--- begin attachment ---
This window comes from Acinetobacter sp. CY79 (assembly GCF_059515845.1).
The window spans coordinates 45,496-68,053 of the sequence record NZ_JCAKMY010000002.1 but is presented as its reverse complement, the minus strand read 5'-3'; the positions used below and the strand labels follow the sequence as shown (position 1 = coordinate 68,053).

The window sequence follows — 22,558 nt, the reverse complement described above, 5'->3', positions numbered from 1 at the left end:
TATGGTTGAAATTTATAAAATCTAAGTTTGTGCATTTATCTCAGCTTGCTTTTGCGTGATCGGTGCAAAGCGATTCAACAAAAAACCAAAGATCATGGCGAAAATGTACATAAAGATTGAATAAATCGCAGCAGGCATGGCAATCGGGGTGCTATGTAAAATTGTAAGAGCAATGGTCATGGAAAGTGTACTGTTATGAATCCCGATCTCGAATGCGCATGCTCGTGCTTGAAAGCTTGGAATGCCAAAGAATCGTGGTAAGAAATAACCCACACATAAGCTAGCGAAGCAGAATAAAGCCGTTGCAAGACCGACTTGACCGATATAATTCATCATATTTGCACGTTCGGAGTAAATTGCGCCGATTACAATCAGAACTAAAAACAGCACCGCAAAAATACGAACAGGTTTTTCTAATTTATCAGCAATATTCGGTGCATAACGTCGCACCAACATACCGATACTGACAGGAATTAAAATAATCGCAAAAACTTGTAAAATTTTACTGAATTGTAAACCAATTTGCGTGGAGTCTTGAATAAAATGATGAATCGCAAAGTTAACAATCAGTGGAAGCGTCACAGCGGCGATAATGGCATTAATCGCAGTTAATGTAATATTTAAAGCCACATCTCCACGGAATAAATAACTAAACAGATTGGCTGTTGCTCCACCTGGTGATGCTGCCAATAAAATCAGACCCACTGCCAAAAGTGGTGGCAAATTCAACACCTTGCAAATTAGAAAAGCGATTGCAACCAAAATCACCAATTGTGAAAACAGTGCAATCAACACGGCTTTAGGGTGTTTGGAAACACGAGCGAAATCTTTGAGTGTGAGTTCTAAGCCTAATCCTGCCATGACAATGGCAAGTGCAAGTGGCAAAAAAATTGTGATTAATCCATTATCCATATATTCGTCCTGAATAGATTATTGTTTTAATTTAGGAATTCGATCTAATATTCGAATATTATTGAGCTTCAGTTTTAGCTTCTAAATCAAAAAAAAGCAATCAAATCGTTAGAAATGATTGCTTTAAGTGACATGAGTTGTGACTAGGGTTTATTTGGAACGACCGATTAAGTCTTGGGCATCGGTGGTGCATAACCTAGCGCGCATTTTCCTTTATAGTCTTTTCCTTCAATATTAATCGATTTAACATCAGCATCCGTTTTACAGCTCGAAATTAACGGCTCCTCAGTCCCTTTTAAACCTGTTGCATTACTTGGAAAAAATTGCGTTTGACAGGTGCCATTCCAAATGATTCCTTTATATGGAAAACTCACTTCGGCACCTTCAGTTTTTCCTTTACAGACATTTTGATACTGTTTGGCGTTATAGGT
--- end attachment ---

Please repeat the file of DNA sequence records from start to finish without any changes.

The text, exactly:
This window comes from Acinetobacter sp. CY79 (assembly GCF_059515845.1).
The window spans coordinates 45,496-68,053 of the sequence record NZ_JCAKMY010000002.1 but is presented as its reverse complement, the minus strand read 5'-3'; the positions used below and the strand labels follow the sequence as shown (position 1 = coordinate 68,053).

The window sequence follows — 22,558 nt, the reverse complement described above, 5'->3', positions numbered from 1 at the left end:
TATGGTTGAAATTTATAAAATCTAAGTTTGTGCATTTATCTCAGCTTGCTTTTGCGTGATCGGTGCAAAGCGATTCAACAAAAAACCAAAGATCATGGCGAAAATGTACATAAAGATTGAATAAATCGCAGCAGGCATGGCAATCGGGGTGCTATGTAAAATTGTAAGAGCAATGGTCATGGAAAGTGTACTGTTATGAATCCCGATCTCGAATGCGCATGCTCGTGCTTGAAAGCTTGGAATGCCAAAGAATCGTGGTAAGAAATAACCCACACATAAGCTAGCGAAGCAGAATAAAGCCGTTGCAAGACCGACTTGACCGATATAATTCATCATATTTGCACGTTCGGAGTAAATTGCGCCGATTACAATCAGAACTAAAAACAGCACCGCAAAAATACGAACAGGTTTTTCTAATTTATCAGCAATATTCGGTGCATAACGTCGCACCAACATACCGATACTGACAGGAATTAAAATAATCGCAAAAACTTGTAAAATTTTACTGAATTGTAAACCAATTTGCGTGGAGTCTTGAATAAAATGATGAATCGCAAAGTTAACAATCAGTGGAAGCGTCACAGCGGCGATAATGGCATTAATCGCAGTTAATGTAATATTTAAAGCCACATCTCCACGGAATAAATAACTAAACAGATTGGCTGTTGCTCCACCTGGTGATGCTGCCAATAAAATCAGACCCACTGCCAAAAGTGGTGGCAAATTCAACACCTTGCAAATTAGAAAAGCGATTGCAACCAAAATCACCAATTGTGAAAACAGTGCAATCAACACGGCTTTAGGGTGTTTGGAAACACGAGCGAAATCTTTGAGTGTGAGTTCTAAGCCTAATCCTGCCATGACAATGGCAAGTGCAAGTGGCAAAAAAATTGTGATTAATCCATTATCCATATATTCGTCCTGAATAGATTATTGTTTTAATTTAGGAATTCGATCTAATATTCGAATATTATTGAGCTTCAGTTTTAGCTTCTAAATCAAAAAAAAGCAATCAAATCGTTAGAAATGATTGCTTTAAGTGACATGAGTTGTGACTAGGGTTTATTTGGAACGACCGATTAAGTCTTGGGCATCGGTGGTGCATAACCTAGCGCGCATTTTCCTTTATAGTCTTTTCCTTCAATATTAATCGATTTAACATCAGCATCCGTTTTACAGCTCGAAATTAACGGCTCCTCAGTCCCTTTTAAACCTGTTGCATTACTTGGAAAAAATTGCGTTTGACAGGTGCCATTCCAAATGATTCCTTTATATGGAAAACTCACTTCGGCACCTTCAGTTTTTCCTTTACAGACATTTTGATACTGTTTGGCGTTATAGGT